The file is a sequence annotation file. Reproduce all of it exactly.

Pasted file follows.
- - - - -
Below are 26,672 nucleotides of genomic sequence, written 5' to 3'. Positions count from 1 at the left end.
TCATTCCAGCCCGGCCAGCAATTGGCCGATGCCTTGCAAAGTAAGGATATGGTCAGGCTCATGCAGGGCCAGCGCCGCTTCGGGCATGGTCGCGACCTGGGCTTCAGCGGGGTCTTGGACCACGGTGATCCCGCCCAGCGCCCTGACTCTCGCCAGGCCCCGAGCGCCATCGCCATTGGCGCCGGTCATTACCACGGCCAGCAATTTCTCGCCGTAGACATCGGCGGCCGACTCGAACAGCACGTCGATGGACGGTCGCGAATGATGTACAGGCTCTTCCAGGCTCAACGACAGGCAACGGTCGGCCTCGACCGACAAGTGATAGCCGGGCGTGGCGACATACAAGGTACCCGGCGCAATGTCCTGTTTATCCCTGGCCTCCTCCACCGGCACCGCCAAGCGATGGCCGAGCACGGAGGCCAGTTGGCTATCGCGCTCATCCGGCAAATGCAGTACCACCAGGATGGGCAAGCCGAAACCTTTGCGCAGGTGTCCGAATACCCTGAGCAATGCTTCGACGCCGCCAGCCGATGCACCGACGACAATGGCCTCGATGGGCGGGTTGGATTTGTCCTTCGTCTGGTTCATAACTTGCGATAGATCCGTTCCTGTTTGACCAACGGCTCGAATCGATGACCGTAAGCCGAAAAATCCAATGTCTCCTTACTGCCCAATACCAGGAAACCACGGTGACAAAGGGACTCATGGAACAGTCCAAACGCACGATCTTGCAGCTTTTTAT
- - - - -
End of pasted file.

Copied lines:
Below are 26,672 nucleotides of genomic sequence, written 5' to 3'. Positions count from 1 at the left end.
TCATTCCAGCCCGGCCAGCAATTGGCCGATGCCTTGCAAAGTAAGGATATGGTCAGGCTCATGCAGGGCCAGCGCCGCTTCGGGCATGGTCGCGACCTGGGCTTCAGCGGGGTCTTGGACCACGGTGATCCCGCCCAGCGCCCTGACTCTCGCCAGGCCCCGAGCGCCATCGCCATTGGCGCCGGTCATTACCACGGCCAGCAATTTCTCGCCGTAGACATCGGCGGCCGACTCGAACAGCACGTCGATGGACGGTCGCGAATGATGTACAGGCTCTTCCAGGCTCAACGACAGGCAACGGTCGGCCTCGACCGACAAGTGATAGCCGGGCGTGGCGACATACAAGGTACCCGGCGCAATGTCCTGTTTATCCCTGGCCTCCTCCACCGGCACCGCCAAGCGATGGCCGAGCACGGAGGCCAGTTGGCTATCGCGCTCATCCGGCAAATGCAGTACCACCAGGATGGGCAAGCCGAAACCTTTGCGCAGGTGTCCGAATACCCTGAGCAATGCTTCGACGCCGCCAGCCGATGCACCGACGACAATGGCCTCGATGGGCGGGTTGGATTTGTCCTTCGTCTGGTTCATAACTTGCGATAGATCCGTTCCTGTTTGACCAACGGCTCGAATCGATGACCGTAAGCCGAAAAATCCAATGTCTCCTTACTGCCCAATACCAGGAAACCACGGTGACAAAGGGACTCATGGAACAGTCCAAACGCACGATCTTGCAGCTTTTTAT